Archive for satellite cities

Finding the right labels

  Cities and their hinterlands are changing, and have been for some time.  The black-white dichotomy of suburban-core is becoming ever more unhelpful in describing the different types of places in or related to cities where people can live and work. Some new definitions or labels may be in order.

Here are my thoughts on some definitions of metropolitan and related spaces.  I’d welcome your ideas, or links to existing work in this area by others.

Lets start with what we had maybe 20 years ago.

Twin Cities – Cities that were founded separately, for different reasons.  They have their own historic “downtown” centre of gravity.  During the 20th century, because of the automotive age, they became linked by a ribbon of freeways; they also likely came to share a major airport as well as some “suburbs” that grew to sprawl in between the historic poles.  Twin cities have distinct identities and even economies in the sense that not many people live in one twin and work in the other.  Dallas-Fort Worth, Minneapolis-St. Paul, and possibly Seattle-Tacoma  could be called Twin Cities.

Satellite Cities – Cities or smaller metro areas that are close enough to a major metropolitan area that citizens or business people might make easy day trips there and take advantage of specialized amenities, but are far enough to be distinct entities.  They don’t share suburbs or airports.  The Kitchener CMA (+ Guelph) would be a good example of a satellite (to Toronto). Tucson in some ways qualifies as a Satellite to Phoenix and San Diego and Los Angeles might also be considered a Satellite pair.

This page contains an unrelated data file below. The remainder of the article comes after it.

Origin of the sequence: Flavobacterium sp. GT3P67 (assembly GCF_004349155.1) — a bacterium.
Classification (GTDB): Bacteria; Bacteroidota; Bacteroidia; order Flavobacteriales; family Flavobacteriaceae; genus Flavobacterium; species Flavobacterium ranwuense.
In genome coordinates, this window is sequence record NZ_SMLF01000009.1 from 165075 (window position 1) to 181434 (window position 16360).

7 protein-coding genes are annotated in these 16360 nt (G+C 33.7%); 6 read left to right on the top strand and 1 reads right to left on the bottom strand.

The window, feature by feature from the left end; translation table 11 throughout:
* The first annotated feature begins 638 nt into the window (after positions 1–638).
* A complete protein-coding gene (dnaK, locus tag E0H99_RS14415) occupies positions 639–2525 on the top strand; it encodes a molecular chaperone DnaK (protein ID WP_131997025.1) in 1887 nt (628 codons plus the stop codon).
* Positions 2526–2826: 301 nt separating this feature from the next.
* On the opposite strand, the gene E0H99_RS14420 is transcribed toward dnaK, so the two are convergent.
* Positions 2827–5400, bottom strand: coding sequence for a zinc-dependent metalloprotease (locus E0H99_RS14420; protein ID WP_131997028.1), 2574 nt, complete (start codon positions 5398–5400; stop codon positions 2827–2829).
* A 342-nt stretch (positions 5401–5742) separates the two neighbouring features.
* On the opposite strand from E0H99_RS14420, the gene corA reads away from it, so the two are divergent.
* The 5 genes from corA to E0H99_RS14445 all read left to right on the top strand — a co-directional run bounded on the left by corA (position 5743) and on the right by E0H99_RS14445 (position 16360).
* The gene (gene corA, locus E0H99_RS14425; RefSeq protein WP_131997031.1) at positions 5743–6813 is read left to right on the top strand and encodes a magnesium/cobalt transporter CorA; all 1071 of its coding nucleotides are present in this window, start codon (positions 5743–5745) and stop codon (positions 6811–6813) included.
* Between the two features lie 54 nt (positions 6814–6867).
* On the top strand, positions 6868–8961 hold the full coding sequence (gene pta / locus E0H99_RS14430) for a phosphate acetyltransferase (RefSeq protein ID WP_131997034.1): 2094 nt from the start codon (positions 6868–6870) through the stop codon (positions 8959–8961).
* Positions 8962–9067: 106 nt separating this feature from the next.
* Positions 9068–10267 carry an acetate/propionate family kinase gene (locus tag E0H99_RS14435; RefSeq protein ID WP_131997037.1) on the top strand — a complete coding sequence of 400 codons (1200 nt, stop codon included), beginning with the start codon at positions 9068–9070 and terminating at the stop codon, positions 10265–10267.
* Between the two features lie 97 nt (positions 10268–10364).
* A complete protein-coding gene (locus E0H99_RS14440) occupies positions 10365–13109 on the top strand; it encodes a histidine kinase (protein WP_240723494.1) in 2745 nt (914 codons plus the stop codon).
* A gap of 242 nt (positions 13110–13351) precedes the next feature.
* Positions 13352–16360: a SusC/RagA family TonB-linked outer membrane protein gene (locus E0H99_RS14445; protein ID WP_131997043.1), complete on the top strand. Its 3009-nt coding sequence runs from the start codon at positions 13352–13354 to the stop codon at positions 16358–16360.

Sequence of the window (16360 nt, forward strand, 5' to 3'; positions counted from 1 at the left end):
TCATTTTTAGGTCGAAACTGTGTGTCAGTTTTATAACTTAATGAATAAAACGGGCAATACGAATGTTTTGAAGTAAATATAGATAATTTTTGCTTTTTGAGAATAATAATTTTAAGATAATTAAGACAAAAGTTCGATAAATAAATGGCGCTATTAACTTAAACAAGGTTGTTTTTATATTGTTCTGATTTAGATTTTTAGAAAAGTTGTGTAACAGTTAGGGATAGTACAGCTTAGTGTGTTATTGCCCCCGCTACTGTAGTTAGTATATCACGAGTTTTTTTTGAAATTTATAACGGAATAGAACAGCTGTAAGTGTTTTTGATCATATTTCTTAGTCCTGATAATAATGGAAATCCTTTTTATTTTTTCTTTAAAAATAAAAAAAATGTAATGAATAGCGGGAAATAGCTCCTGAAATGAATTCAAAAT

Bedroom Suburban District – Bedroom suburbs do not have the same economic centres of gravity as major metropolitan areas, satellites or twins.  Typically, many more people would leave them daily to go to work than there are jobs in that suburb. Plus many of the jobs there would be retail, restaurant or personal services, mostly serving the bedroom community population.

Industrial Suburban District – A suburb that contains a lot of low density industrial lands and business parks.  Manufacturing might have been there in the mid 20th century, while today it could be home to more warehouse-logistics space as well as suburban office parks and flex spaces.  Sometimes within the same municipality there might be an industrial suburban half and a bedroom suburban half, with little relation or interaction between the two other than they pay taxes to, and are served by, the same municipal government.

Urban Suburban Districts -  Places that are within a major metropolitan area, but seem more urban.  They have mid and even higher density, walkable residential areas often next to taller office towers and higher density employment lands.  They also have rapid transit links into the major metropolitan area’s downtown.  What they may lack is that “historic downtown” and they likely have regional branch offices of businesses rather than the metro area’s head office.

Today many suburban municipalities are shifting from all or mostly low density, separated bedroom and industrial districts into something more complex.  Mississauga (Toronto CMA) and Surrey (Vancouver CMA) are attempting to create new high density town centres from the shells of shopping centres. Office and residential spaces combined with new transit options are being created to reshape these places into urban suburban districts.  What shall we call these places — Urbanizing suburbs?

From Suburb to Satellite City

Writing in the Globe and Mail, John Bently Mays insists that some suburbs are thriving:

If pundits are going to discuss the future of North American suburbs — and this is surely an excellent time to do so — then they should have in mind a clear picture of the very dynamic phenomenon they are talking about. If the upmarket suburbs of Sacramento are lapsing into desolation, the exurban communities around Toronto appear to be doing everything but.

Although Mays was challenging something Richard Florida wrote about the increased demand for urban core living, Florida responded by clarifying his message: